Former Trump adviser Carter Page told Fox News' "Sunday Morning Futures" that the Department of Justice Inspector General (IG) report on alleged FBI surveillance abuses, set to be released on Monday, will only tell "part of the story."
Inspector General Michael Horowitz has found evidence that an FBI lawyer manipulated a key investigative document related to the FBI's secretive surveillance of Page in 2016 and 2017 -- enough to change the substantive meaning of the document, according to multiple reports last month.
"I think we'll learn part of the story tomorrow," Page told host Maria Bartiromo. "What I've learned from some of the leakers and one of the papers of record; a top reporter there said there's a lot of exculpatory evidence that's remaining classified, and there's been internal battles."
Page said he "kept getting" calls from reports in the summer of 2016 asking about "totally false" Democrat-funded allegations about his Russia connections. Page told Fox News in June that U.S. intelligence informant Stefan Halper "intensified" communications with him as the FBI worked to obtain its surveillance warrant against him, shortly after he and Halper met for the first time at a research institute symposium in Cambridge, England, in July 2016.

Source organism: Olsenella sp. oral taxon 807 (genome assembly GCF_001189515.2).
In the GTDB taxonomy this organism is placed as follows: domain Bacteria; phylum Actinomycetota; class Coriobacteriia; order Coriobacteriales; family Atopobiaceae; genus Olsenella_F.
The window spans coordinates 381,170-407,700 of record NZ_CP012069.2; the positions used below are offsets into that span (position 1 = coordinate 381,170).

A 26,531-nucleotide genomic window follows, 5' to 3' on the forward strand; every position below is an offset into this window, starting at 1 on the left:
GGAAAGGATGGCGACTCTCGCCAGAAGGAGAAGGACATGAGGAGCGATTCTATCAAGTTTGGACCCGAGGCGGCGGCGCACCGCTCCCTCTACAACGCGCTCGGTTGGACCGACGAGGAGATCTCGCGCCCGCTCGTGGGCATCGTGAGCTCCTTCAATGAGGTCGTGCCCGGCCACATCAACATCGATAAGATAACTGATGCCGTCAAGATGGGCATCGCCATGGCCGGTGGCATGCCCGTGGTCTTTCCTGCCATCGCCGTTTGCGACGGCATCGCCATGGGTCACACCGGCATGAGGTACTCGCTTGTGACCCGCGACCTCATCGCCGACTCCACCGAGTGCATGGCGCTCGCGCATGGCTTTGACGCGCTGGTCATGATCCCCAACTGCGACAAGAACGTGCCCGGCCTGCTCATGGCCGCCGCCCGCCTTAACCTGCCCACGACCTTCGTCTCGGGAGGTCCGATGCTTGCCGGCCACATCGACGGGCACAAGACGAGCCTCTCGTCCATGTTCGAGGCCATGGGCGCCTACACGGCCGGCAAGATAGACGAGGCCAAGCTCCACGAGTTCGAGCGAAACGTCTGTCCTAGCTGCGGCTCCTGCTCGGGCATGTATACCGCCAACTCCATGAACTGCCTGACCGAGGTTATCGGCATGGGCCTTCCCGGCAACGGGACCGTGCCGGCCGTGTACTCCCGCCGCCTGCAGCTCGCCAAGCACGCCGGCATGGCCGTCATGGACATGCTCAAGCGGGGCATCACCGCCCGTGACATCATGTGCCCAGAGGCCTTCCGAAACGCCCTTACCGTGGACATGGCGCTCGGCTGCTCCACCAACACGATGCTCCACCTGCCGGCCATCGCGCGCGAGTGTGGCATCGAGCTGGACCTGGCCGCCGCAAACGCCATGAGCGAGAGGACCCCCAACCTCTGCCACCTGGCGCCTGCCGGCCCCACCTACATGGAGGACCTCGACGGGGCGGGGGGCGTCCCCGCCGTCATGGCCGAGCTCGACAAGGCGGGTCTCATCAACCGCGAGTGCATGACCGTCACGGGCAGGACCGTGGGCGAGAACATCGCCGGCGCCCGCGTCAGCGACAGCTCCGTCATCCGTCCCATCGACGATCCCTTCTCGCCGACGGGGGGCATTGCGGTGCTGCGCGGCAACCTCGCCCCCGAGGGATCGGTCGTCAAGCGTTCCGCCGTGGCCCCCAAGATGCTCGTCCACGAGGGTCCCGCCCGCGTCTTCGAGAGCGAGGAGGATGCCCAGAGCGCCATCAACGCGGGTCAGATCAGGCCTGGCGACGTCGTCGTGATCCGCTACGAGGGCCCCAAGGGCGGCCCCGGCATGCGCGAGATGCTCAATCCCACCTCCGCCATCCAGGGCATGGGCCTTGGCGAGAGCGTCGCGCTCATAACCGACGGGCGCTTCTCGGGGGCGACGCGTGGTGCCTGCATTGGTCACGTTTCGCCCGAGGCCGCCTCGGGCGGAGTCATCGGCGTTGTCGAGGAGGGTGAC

In its initial 2016 Foreign Intelligence Surveillance Act (FISA) warrant application, the FBI flatly called Page "an agent of a foreign power." Page has never been charged with any wrongdoing.
"I had a longstanding relationship with Professor Halper," Page said. "I always believe in 'innocent until proven guilty,' but my conversations with him intensified right in the month before my illegitimate FISA warrant in September 2016, when all these defamatory articles are being placed by the [Democratic National Committee]."
The ultimately successful Page application relied in part on information from British ex-spy Christopher Steele – whose anti-Trump views are now well-documented – and cited Page’s suspected Russia ties. In its warrant application, the FBI inaccurately assured the FISA court on numerous occasions that media sources independently corroborated Steele's claims, and did not clearly state that Steele worked for a firm hired by Hillary Clinton's campaign and the Democratic National Committee (DNC).
Much of the Steele dossier has been proved discredited or unsubstantiated, including the dossier's claims that the Trump campaign was paying hackers in the United States out of a non-existent Russian consulate in Miami, or that ex-Trump lawyer Michael Cohen traveled to Prague to conspire with Russians.
Special Counsel Robert Mueller also was unable to substantiate the dossier's claims that Carter Page had received a large payment relating to the sale of a share of Rosneft, a Russian oil giant, or that a lurid blackmail tape involving the president existed.
Sources told Fox News in October that U.S. Attorney John Durham's separate, ongoing probe into potential FBI and Justice Department misconduct in the run-up to the 2016 election through the spring of 2017 has transitioned into a full-fledged criminal investigation -- and that Horowitz's report will shed light on why Durham's probe has become a criminal inquiry.